Crowded around a telescope pointed toward the eastern sky, four students heed the deliberate instructions of a grey-haired astronomer. "At five seconds, filter's off!" Richard Berry says, keeping an eye on his silver wristwatch. On cue, he pulls their homemade solar filter off the lens. The telescope continues to cycle through exposures — 0.6 seconds, then 1 second, then 1.6 seconds — set in the hopes it can record a series of workable images.
As people begin flooding Oregon to head toward a 62-mile wide, 11-minute long channel of celestially induced darkness on the morning of Aug. 21, the state's final message is pretty simple: help us help you. Officials across agencies, local to federal, have been planning for these six days (Aug. 16-22) for more than a year. But the success or failure of their plans, strategies and contingencies will fall to the regular eclipse-gazing folks.
The growing threat from North Korea, improving the Affordable Care Act and uneasiness with President Donald Trump's temperament were frequent concerns expressed during Sen. Ron Wyden's town hall in Silverton Wednesday night. The Oregon Democrat faced a congenial, older crowd that gave applause easily throughout the 90-minute conversation in Silverton High School's auditorium.
Muck Rack makes it simple to find people, tweets, or articles that mention any name, keyword, company, hashtag etc. We've compiled this guide to help you make the most of your search.
Selecting a term
Start searching tweets, articles from media outlets, articles mentioned in tweets, journalists'
names, titles and bios with some suggested searches:
Companies or Topics (e.g. iPhone, Microsoft)
Phrases (e.g. "cloud computing") — use quotes to keep the terms together
Twitter handles (e.g. @username) — returns those who have mentioned or replied to
Names (e.g. "David Pogue")
Hashtags (e.g. #sxsw, #london2012)
Bio details (e.g. vegan, Olympics, father)
Muck Rack's Advanced Search allows for many boolean operators.
Find results that mention multiple specified terms, use AND or
+. For example, ensure each result contains both Elon Musk and Mark Zuckerberg by
searching Obama AND Romney or Obama + Romney.
Use the operators OR or , to broaden your search when you'd like either of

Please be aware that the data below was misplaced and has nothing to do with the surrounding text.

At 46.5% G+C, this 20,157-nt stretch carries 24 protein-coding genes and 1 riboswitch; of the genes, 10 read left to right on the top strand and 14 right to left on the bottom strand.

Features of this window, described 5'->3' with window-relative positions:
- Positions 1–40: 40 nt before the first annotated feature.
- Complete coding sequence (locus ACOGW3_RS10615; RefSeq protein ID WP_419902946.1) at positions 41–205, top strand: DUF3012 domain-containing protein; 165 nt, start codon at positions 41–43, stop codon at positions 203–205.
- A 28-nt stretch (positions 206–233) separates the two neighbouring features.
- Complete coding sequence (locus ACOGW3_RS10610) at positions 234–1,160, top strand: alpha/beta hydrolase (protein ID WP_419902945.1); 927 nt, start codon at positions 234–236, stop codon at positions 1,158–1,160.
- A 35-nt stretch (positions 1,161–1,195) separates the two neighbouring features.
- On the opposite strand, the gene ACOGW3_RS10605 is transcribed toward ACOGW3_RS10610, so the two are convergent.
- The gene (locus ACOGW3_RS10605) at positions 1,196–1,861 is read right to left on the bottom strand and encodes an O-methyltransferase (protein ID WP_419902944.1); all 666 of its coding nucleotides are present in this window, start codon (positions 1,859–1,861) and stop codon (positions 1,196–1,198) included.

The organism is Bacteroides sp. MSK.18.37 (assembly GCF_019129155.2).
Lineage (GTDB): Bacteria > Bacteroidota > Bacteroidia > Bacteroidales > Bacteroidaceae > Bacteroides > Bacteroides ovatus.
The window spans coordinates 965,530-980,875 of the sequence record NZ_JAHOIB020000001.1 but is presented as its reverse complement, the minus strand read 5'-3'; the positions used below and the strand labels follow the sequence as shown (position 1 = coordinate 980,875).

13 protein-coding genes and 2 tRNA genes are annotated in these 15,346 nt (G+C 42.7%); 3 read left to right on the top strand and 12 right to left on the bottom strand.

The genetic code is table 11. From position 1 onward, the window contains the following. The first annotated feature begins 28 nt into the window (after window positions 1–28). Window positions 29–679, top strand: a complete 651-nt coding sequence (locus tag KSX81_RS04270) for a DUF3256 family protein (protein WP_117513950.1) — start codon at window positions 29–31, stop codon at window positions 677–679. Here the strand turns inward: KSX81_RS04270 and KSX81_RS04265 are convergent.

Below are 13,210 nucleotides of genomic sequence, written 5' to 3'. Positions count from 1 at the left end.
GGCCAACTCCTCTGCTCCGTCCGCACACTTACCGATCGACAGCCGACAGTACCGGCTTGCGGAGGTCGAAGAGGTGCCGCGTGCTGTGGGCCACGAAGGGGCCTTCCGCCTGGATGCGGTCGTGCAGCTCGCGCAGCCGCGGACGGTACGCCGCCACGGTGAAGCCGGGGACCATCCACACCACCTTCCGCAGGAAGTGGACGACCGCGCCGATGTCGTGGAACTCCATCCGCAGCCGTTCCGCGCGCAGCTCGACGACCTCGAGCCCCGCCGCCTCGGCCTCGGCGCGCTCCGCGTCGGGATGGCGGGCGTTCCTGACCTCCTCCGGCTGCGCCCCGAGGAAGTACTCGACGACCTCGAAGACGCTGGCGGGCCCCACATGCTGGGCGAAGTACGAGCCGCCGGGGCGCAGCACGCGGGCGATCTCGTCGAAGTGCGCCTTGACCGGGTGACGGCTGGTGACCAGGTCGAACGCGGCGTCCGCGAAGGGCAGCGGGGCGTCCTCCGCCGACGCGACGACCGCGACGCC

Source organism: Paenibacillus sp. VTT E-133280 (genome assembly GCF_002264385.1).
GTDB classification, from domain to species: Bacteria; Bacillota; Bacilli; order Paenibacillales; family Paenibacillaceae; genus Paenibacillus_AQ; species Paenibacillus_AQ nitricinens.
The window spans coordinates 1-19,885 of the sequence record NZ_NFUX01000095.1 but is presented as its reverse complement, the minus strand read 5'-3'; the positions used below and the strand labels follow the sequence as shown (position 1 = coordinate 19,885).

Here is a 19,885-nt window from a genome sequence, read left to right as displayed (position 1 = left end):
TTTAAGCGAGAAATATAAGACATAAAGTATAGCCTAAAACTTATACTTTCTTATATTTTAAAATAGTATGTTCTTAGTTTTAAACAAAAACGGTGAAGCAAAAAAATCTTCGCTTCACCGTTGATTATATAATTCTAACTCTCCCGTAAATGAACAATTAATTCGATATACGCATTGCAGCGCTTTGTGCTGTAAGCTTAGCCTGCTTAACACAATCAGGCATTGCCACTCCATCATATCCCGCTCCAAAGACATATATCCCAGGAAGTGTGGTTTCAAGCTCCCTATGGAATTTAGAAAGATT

multiple terms to appear in results. (This is the default behavior of our search when no operators
are used.) For example, search for democrat OR republican to find results that refer to
Democrats and/or Republicans.
Use NOT or - to subtract results from your search. For
example, searching Disney will yield results about the Walt Disney Company as well as Walt Disney
World Resort. To exclude mentions of Disney World, search for Disney -World or Disney
When using one of these operators with a phrase, enclose it in quotation marks. For example, you can
find results about smartphones excluding Apple's iPhone 4S by searching smartphone -"iPhone
Exact case matching or punctuation
If you're searching for a brand name or keyword that relies on specific punctuation marks or capitalization, you can
find results that match your exact query by adding matchcase: before the keyword you're searching for, like matchcase:E*TRADE .
Use parentheses to separate multiple
boolean phrases. For example, to find journalists talking about having fun in Disney World or
Disneyland, search for ("disney world" OR disneyland) AND fun.
An asterisk can be used to search for any variation of a root word truncated by the asterisk. For example, searching for admin* will return results for administrator, administration, administer, administered, etc.
A near operator is an AND operator where you can control the distance between the words. You can vary the distance the near operation uses by adding a forward slash and number (between 0-99) such as strawberries NEAR/10 "whipped cream", which means the strawberries must exist within 10 words of "whipped cream".